In a nutshell, the discovery phase helps you and your client understand what goals you're working towards, and what steps you'll take to achieve them. The first part of this is all about gathering information. This is probably where the term "discovery" comes from; in essence, you're discovering everything you need to know about the client's business in order to achieve a specified outcome through your work.
After you've gathered information, both directly from the client and from your own research, your next job is to condense all that info into a project brief. This brief provides clarity for both you and your client on what's happening, when, and why. It literally gets you on the same page so that you can then start the implementation phase feeling confident in what you need to do. It also sets expectations for the client so that they can see how your work relates to their overarching goals.
Check out Ran Segall’s video below for an example of the discovery process for branding clients:
If you can't already tell, we believe very strongly in the power of a strategic discovery phase. Especially if you're working on a branding or web design project, which have enormous ROI potential for businesses, an effective discovery process can have a huge impact on your client. It also positions you as a confident and trustworthy expert who has your client's best interests in mind. The better your process, the more likely your clients will bring more business your way through referrals or additional projects.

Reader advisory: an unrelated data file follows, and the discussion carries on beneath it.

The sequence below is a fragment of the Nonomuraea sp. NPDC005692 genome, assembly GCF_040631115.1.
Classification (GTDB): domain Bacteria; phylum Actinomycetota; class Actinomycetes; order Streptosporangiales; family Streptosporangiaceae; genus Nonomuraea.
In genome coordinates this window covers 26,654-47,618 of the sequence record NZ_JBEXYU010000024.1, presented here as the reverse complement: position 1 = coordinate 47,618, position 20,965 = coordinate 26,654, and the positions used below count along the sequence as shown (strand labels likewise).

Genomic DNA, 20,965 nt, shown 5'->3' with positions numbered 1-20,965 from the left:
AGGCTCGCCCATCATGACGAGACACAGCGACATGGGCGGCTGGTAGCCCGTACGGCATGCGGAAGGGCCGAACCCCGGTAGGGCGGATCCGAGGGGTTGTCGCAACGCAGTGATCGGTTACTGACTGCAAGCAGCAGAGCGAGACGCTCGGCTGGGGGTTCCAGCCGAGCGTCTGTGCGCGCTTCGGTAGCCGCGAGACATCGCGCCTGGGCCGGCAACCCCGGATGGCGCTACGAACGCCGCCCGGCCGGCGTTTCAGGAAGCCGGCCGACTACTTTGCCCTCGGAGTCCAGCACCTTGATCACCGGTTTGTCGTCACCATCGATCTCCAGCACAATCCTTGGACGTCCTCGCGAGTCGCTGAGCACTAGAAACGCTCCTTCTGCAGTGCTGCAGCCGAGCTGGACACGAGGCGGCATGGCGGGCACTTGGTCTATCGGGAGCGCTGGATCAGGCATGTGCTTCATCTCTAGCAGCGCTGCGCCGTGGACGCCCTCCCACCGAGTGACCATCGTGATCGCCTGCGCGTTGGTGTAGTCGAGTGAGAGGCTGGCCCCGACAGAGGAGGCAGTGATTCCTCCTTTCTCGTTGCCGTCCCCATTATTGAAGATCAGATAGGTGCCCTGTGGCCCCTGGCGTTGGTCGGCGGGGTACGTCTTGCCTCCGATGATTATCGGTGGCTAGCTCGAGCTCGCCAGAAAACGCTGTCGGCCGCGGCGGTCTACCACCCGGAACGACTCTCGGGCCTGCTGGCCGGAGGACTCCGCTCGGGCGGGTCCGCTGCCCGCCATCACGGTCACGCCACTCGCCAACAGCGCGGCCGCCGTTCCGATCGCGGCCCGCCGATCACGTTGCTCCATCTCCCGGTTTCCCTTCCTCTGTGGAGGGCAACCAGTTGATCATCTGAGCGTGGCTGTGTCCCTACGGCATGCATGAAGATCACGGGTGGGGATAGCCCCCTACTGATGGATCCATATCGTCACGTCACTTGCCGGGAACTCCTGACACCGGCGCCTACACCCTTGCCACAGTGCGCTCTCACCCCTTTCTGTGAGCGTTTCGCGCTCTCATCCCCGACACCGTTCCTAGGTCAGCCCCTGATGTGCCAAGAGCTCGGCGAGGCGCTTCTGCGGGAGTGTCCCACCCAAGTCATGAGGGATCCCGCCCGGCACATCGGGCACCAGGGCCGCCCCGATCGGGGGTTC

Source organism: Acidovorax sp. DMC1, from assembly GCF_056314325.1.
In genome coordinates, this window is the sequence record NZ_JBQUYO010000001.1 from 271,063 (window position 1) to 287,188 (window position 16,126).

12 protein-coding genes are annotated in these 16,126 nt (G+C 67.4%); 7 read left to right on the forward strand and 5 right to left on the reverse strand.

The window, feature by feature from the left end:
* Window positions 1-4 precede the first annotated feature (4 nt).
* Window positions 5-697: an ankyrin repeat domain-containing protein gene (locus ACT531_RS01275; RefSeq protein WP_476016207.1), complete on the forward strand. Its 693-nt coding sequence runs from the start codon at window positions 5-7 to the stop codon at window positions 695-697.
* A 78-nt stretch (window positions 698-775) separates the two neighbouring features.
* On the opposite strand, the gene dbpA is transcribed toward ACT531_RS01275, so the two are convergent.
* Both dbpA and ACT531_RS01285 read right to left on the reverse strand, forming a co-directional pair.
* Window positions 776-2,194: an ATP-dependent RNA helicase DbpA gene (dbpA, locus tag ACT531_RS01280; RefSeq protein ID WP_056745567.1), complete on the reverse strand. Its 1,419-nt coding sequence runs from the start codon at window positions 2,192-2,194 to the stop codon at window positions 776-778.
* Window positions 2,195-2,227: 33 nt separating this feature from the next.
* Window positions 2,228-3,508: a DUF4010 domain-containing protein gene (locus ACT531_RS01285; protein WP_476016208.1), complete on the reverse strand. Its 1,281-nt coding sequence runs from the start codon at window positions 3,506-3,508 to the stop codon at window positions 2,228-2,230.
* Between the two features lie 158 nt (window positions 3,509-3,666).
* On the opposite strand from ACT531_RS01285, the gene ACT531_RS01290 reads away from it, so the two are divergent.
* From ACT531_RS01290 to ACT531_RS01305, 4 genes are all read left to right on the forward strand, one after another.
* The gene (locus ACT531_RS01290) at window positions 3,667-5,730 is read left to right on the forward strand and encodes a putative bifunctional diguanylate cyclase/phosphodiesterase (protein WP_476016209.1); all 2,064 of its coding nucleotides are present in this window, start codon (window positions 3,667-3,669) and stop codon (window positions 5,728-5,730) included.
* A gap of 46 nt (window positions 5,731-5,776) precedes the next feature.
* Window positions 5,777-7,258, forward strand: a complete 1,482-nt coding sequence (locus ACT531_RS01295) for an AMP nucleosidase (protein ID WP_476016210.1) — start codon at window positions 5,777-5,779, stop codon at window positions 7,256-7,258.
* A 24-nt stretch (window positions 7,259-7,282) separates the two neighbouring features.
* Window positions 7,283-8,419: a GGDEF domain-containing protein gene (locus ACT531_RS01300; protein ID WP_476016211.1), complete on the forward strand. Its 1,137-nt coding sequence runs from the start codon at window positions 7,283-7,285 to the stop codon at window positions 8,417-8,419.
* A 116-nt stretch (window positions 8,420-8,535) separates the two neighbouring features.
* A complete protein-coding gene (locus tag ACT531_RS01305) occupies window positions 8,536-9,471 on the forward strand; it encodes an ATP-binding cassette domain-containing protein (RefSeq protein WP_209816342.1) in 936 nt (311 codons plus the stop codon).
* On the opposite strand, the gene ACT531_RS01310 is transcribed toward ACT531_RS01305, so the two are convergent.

Here are a few key benefits of the project discovery phase:
Understanding the benefits of project discovery also helps you sell your services to clients in the first place. Clients want to work with creatives who are in their corner, not just working for the money and portfolio piece. A great way to gain the trust of prospective clients is to tell them about your process, especially the discovery phase.
Now that we understand what the discovery phase is for and why it's important, let's dive deeper into what the process actually looks like. In this section, we're going to break it down into four steps. Keep in mind that depending on context, you may need to add or revise steps in order to develop a discovery process that works best for you and your clients.